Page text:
Newspaper and magazine distributor Connect Group (LSE: CNCT), formerly part of the WH Smith businesses, has been struggling with an earnings slowdown for a number of years. Analysts aren’t expecting to see a return to EPS growth until 2020, and even then it would only be in single digits.
Meanwhile, the dividend has been slashed — from 9.8p per share in 2017 to just 3.1p in 2018. In my view, this is another “Yes, it had to happen, but it should have been done sooner” event. Leaving corrective action until things are so bad it’s forced on a company is a corporate habit I hate.
It gets worse too, with a further halving to a mere 1.5p on the analysts’ cards for this year.
Tuesday’s trading and strategy update looked mixed to me. On the one hand, the company reckons everything is going in line with expectations, and says it’s making good progress with its strategy “based on rebuilding the strengths of its core businesses.”
What concerns me, though, is the apparent weakness of those core businesses. Total revenue has dropped by 4% in the 19 weeks to 12 January, which the firm says is expected and “a consequence of well-established trends in the newspaper and magazine markets.”
Balance sheet progress looks positive, with net debt at 31 August of £83.4m, representing a net debt/EBITDA ratio of 1.8x. And Connect is aiming for a reduction to just 1x by 2021.
With the 1.5p dividend still representing a 3.5% yield on the collapsed share price, I might be tempted to see this as an opportunity — in any other business. But the paper-based publishing sector is a declining one that I want no part of.
Shares in infrastructure firm Kier Group (LSE: KIE) plummeted in December, as contagion in the sector after the Carillion collapse looked like spreading. With creditors getting increasingly twitchy, Kier announced its intention of launching a new rights issue to shore up its balance sheet.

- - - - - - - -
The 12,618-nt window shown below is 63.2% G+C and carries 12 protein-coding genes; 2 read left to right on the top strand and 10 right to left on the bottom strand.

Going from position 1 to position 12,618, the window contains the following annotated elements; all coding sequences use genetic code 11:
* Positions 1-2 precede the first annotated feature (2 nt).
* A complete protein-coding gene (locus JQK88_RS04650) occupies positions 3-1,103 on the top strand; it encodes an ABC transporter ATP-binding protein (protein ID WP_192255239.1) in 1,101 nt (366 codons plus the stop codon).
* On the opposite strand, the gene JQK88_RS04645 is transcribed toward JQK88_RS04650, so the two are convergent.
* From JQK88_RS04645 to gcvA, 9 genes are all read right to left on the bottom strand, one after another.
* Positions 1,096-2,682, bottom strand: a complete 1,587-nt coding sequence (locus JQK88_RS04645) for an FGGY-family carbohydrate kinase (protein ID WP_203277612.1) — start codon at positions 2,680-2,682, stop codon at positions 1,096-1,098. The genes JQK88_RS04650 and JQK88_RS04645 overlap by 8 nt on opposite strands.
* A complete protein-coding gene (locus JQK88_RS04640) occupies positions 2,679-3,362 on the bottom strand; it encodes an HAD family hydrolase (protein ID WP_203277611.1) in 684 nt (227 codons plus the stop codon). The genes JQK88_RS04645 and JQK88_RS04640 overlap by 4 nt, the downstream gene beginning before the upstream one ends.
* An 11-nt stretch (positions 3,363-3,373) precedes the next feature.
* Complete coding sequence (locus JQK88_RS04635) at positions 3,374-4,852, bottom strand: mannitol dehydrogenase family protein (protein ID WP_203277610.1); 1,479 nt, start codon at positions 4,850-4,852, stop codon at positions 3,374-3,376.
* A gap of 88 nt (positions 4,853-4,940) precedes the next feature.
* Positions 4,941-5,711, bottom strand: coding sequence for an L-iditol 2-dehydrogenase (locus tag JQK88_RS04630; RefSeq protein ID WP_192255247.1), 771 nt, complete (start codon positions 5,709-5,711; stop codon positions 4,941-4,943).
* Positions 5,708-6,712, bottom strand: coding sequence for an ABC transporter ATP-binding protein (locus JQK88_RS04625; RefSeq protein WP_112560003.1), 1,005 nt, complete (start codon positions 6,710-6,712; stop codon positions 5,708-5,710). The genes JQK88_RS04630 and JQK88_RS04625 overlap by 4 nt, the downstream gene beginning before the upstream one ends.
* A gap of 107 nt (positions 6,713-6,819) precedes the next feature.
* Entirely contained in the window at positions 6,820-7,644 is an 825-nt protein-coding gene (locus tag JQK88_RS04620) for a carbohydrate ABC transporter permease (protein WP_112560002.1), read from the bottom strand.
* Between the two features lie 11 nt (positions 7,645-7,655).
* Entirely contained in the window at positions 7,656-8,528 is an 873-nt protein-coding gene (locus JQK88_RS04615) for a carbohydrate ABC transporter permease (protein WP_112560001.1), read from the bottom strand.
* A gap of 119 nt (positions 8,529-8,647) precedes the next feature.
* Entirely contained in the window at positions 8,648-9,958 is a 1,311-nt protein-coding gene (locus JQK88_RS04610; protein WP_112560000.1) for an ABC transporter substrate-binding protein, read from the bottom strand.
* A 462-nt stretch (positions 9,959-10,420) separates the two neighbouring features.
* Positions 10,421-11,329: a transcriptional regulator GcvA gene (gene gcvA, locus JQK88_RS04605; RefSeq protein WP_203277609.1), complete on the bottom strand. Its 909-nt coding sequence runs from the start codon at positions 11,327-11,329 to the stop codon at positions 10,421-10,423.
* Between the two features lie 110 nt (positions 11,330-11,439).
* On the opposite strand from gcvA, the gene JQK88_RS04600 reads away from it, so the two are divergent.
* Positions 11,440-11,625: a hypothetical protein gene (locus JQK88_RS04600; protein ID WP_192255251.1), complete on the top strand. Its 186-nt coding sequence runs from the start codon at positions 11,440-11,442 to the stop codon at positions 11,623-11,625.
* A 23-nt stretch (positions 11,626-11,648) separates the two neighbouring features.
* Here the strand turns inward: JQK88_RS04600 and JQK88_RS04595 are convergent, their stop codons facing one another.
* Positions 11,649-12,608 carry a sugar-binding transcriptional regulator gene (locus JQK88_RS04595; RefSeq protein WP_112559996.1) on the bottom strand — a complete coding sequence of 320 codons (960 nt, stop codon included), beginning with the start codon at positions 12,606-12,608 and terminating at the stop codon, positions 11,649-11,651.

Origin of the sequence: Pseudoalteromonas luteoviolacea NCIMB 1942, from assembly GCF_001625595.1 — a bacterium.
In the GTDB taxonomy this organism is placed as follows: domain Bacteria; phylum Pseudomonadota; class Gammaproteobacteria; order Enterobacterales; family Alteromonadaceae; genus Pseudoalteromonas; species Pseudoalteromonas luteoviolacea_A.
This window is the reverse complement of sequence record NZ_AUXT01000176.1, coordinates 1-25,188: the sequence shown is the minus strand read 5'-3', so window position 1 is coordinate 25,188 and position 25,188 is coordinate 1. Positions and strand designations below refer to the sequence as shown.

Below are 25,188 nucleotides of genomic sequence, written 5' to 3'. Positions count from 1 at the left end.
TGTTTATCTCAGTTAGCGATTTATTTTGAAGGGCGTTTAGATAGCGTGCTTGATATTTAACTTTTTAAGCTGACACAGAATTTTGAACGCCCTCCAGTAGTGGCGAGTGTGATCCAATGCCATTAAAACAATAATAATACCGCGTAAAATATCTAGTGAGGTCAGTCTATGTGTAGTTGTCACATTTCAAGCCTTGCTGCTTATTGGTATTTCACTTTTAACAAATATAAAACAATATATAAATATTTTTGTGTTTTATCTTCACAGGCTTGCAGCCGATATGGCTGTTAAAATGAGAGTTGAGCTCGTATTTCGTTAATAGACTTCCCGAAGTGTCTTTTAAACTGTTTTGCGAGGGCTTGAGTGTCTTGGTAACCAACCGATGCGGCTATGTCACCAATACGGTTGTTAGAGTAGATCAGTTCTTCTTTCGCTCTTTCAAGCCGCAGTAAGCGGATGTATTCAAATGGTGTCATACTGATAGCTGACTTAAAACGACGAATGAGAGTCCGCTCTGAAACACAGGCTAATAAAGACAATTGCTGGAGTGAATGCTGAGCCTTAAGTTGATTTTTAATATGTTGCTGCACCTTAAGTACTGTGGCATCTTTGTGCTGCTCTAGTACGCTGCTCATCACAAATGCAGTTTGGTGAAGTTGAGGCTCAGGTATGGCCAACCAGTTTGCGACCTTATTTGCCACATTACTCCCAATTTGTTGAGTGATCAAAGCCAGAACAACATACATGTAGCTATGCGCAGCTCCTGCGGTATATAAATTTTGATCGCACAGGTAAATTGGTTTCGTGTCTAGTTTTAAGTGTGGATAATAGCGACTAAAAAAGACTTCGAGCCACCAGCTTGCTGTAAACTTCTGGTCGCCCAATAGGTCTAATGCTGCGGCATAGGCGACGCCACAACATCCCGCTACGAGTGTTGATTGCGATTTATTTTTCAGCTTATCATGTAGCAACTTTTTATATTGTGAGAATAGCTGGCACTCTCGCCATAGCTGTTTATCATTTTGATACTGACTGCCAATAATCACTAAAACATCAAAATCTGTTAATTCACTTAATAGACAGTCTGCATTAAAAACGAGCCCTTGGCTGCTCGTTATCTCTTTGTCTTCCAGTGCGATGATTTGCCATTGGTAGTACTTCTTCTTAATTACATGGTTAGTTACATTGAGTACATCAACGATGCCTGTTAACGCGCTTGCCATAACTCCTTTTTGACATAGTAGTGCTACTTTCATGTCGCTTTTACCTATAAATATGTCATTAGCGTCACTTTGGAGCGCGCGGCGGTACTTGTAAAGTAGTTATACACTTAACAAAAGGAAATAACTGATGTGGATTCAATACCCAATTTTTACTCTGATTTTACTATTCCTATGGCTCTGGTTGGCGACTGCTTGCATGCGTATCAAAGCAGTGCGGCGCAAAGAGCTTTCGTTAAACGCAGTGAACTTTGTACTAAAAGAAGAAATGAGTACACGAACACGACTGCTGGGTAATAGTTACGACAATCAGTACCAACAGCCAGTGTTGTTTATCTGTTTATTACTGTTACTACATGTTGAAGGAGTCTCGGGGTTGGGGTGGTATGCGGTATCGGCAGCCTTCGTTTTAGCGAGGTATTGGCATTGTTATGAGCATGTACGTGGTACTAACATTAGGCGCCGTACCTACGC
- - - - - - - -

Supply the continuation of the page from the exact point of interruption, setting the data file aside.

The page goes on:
The dividend will suffer, with analysts expecting the payout for the year to June 2019 to be pared to the bone. Not before time, clearly. I can never understand why companies carrying huge debt can justify paying big dividends — it’s effectively borrowing money to give to shareholders.
Anyway, after the share price collapse (it lost 64% in the 12 months to 10 December), even the greatly reduced dividend would yield 3.5% and would be five times covered by forecast earnings. And the 2.5-times covered 37.5p suggested for 2020 would boost that to 7.3%.
Before I’d buy, I’d want to be convinced that the feared liquidity crisis has been averted, the mooted dividends look sustainable, and Kier’s performance is solid.
The recent uptick in the share price (up 42% since 10 December, though still down 45% over 12 months) suggests confidence is returning, and a trading update delivered on Tuesday backed that up.
The company says it’s “on track to meet its FY19 expectations,” though, with the firm’s year weighted towards the second half, we still have some time to wait to see how that goes.
Average month-end net debt is down to around £370m (from £410m) after the rights issue, and the company expects to report net cash by June. I’m cautiously optimistic.
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Alan Oscroft has no position in any of the shares mentioned. The Motley Fool UK has recommended WH Smith. Views expressed on the companies mentioned in this article are those of the writer and therefore may differ from the official recommendations we make in our subscription services such as Share Advisor, Hidden Winners and Pro. Here at The Motley Fool we believe that considering a diverse range of insights makes us better investors.